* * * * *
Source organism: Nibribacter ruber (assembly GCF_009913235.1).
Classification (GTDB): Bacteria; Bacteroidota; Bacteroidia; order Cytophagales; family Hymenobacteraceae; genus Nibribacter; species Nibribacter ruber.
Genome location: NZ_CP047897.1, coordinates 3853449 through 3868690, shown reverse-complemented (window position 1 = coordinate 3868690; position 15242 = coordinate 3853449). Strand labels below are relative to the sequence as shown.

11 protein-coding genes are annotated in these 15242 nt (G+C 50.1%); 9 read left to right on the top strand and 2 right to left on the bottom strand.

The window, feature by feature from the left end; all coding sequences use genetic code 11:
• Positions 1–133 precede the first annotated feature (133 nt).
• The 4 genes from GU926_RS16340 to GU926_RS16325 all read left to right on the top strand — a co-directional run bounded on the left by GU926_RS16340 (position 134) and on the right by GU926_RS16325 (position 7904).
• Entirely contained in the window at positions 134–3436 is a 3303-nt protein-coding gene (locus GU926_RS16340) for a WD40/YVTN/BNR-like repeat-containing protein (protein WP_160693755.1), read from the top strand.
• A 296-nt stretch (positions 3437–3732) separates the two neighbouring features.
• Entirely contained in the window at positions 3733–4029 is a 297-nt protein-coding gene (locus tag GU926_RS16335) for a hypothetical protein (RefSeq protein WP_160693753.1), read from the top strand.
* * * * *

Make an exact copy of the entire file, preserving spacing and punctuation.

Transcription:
Source organism: Nibribacter ruber (assembly GCF_009913235.1).
Classification (GTDB): Bacteria; Bacteroidota; Bacteroidia; order Cytophagales; family Hymenobacteraceae; genus Nibribacter; species Nibribacter ruber.
Genome location: NZ_CP047897.1, coordinates 3853449 through 3868690, shown reverse-complemented (window position 1 = coordinate 3868690; position 15242 = coordinate 3853449). Strand labels below are relative to the sequence as shown.

11 protein-coding genes are annotated in these 15242 nt (G+C 50.1%); 9 read left to right on the top strand and 2 right to left on the bottom strand.

The window, feature by feature from the left end; all coding sequences use genetic code 11:
• Positions 1–133 precede the first annotated feature (133 nt).
• The 4 genes from GU926_RS16340 to GU926_RS16325 all read left to right on the top strand — a co-directional run bounded on the left by GU926_RS16340 (position 134) and on the right by GU926_RS16325 (position 7904).
• Entirely contained in the window at positions 134–3436 is a 3303-nt protein-coding gene (locus GU926_RS16340) for a WD40/YVTN/BNR-like repeat-containing protein (protein WP_160693755.1), read from the top strand.
• A 296-nt stretch (positions 3437–3732) separates the two neighbouring features.
• Entirely contained in the window at positions 3733–4029 is a 297-nt protein-coding gene (locus tag GU926_RS16335) for a hypothetical protein (RefSeq protein WP_160693753.1), read from the top strand.